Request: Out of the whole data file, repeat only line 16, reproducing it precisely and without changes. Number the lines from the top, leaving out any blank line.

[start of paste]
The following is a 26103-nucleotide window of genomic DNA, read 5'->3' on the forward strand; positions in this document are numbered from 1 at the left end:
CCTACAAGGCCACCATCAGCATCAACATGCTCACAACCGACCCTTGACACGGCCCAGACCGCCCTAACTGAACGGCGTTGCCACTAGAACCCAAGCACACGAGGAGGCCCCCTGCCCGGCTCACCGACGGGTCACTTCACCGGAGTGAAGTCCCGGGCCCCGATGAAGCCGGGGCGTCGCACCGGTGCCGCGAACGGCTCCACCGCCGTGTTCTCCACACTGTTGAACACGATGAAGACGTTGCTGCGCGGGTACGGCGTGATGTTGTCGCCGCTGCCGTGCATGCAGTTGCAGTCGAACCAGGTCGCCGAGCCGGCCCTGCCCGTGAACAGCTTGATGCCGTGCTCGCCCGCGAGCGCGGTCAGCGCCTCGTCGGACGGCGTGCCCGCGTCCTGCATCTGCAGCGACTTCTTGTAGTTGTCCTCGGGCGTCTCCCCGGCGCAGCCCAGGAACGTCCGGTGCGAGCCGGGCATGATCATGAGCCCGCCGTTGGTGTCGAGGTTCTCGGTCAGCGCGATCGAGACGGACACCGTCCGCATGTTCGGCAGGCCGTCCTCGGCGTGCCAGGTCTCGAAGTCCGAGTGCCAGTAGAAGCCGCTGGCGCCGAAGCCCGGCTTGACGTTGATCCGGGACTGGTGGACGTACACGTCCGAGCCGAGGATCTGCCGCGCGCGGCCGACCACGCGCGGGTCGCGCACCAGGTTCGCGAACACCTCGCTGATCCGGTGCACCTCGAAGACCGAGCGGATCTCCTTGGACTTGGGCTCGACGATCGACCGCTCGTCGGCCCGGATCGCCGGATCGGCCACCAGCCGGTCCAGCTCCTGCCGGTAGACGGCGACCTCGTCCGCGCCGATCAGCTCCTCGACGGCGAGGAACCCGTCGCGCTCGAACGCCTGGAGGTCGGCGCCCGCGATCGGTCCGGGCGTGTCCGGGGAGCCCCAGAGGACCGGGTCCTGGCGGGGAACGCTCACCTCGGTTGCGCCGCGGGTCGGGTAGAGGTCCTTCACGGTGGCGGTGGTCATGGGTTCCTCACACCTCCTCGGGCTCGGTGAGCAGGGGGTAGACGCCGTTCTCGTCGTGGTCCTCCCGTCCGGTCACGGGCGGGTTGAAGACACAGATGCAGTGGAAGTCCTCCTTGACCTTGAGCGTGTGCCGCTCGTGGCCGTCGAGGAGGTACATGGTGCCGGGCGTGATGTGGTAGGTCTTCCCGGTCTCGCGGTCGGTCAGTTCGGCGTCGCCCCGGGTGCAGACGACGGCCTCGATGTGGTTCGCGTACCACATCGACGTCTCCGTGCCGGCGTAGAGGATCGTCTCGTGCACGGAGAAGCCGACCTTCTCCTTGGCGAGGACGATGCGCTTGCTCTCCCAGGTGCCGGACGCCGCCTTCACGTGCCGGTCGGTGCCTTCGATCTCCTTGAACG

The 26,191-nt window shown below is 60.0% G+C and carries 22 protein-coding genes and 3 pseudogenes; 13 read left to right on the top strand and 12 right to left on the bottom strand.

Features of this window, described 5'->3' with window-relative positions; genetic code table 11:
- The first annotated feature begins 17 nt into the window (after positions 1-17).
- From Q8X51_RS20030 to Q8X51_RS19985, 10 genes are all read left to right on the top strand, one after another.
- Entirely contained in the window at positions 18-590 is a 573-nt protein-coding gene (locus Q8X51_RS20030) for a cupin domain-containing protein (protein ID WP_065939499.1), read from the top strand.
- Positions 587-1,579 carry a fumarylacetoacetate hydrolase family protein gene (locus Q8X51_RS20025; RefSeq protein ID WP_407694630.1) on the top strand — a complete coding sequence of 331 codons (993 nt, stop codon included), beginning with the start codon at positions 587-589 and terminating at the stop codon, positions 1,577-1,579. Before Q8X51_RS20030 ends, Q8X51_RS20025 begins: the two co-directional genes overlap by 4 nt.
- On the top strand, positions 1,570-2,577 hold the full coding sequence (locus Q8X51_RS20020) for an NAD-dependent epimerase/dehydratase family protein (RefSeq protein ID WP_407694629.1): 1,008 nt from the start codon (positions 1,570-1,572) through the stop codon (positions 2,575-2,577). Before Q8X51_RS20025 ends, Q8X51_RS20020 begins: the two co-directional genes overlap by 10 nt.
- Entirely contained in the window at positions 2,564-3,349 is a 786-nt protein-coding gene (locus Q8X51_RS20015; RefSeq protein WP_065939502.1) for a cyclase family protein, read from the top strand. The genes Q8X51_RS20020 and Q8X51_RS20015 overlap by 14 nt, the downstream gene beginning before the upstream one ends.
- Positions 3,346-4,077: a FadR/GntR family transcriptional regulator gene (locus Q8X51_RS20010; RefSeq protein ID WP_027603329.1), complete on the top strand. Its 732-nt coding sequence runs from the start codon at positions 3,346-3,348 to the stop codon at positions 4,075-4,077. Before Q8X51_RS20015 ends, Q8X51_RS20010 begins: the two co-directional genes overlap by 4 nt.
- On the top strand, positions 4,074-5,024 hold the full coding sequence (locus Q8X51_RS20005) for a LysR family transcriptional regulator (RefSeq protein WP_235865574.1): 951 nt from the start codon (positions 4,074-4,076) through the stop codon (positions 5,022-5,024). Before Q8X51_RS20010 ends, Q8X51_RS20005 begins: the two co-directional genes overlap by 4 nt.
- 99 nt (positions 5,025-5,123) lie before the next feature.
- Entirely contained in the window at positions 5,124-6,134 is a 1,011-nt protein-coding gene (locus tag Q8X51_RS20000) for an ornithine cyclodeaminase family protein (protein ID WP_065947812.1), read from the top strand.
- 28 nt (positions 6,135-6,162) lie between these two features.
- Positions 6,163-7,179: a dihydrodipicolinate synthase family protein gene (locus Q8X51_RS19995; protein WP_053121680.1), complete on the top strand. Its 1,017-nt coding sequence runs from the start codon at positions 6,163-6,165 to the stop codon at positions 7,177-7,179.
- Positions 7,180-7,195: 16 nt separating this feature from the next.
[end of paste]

- Positions 6,163-7,179: a dihydrodipicolinate synthase family protein gene (locus Q8X51_RS19995; protein WP_053121680.1), complete on the top strand. Its 1,017-nt coding sequence runs from the start codon at positions 6,163-6,165 to the stop codon at positions 7,177-7,179.